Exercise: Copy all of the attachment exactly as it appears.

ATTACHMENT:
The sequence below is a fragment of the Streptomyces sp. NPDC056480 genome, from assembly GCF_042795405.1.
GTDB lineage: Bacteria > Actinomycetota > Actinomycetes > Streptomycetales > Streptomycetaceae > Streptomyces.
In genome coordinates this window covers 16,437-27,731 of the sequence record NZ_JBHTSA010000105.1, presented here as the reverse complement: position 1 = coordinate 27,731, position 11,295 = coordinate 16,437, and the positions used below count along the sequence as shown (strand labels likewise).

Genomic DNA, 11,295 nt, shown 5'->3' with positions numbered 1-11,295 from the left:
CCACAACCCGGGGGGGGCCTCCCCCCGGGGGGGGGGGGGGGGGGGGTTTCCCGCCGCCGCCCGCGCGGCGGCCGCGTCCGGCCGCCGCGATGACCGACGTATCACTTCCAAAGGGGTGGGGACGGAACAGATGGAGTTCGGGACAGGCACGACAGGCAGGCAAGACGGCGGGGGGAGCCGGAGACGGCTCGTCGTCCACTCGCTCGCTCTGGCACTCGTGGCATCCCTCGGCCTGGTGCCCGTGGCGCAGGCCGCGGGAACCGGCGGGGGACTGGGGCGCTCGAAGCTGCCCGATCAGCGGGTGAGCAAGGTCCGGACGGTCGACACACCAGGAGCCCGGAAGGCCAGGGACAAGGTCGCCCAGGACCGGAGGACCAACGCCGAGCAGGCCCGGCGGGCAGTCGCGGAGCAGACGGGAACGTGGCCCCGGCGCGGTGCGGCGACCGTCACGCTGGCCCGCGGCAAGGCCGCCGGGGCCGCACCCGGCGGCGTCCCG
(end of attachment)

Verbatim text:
The sequence below is a fragment of the Streptomyces sp. NPDC056480 genome, from assembly GCF_042795405.1.
GTDB lineage: Bacteria > Actinomycetota > Actinomycetes > Streptomycetales > Streptomycetaceae > Streptomyces.
In genome coordinates this window covers 16,437-27,731 of the sequence record NZ_JBHTSA010000105.1, presented here as the reverse complement: position 1 = coordinate 27,731, position 11,295 = coordinate 16,437, and the positions used below count along the sequence as shown (strand labels likewise).

Genomic DNA, 11,295 nt, shown 5'->3' with positions numbered 1-11,295 from the left:
CCACAACCCGGGGGGGGCCTCCCCCCGGGGGGGGGGGGGGGGGGGGTTTCCCGCCGCCGCCCGCGCGGCGGCCGCGTCCGGCCGCCGCGATGACCGACGTATCACTTCCAAAGGGGTGGGGACGGAACAGATGGAGTTCGGGACAGGCACGACAGGCAGGCAAGACGGCGGGGGGAGCCGGAGACGGCTCGTCGTCCACTCGCTCGCTCTGGCACTCGTGGCATCCCTCGGCCTGGTGCCCGTGGCGCAGGCCGCGGGAACCGGCGGGGGACTGGGGCGCTCGAAGCTGCCCGATCAGCGGGTGAGCAAGGTCCGGACGGTCGACACACCAGGAGCCCGGAAGGCCAGGGACAAGGTCGCCCAGGACCGGAGGACCAACGCCGAGCAGGCCCGGCGGGCAGTCGCGGAGCAGACGGGAACGTGGCCCCGGCGCGGTGCGGCGACCGTCACGCTGGCCCGCGGCAAGGCCGCCGGGGCCGCACCCGGCGGCGTCCCG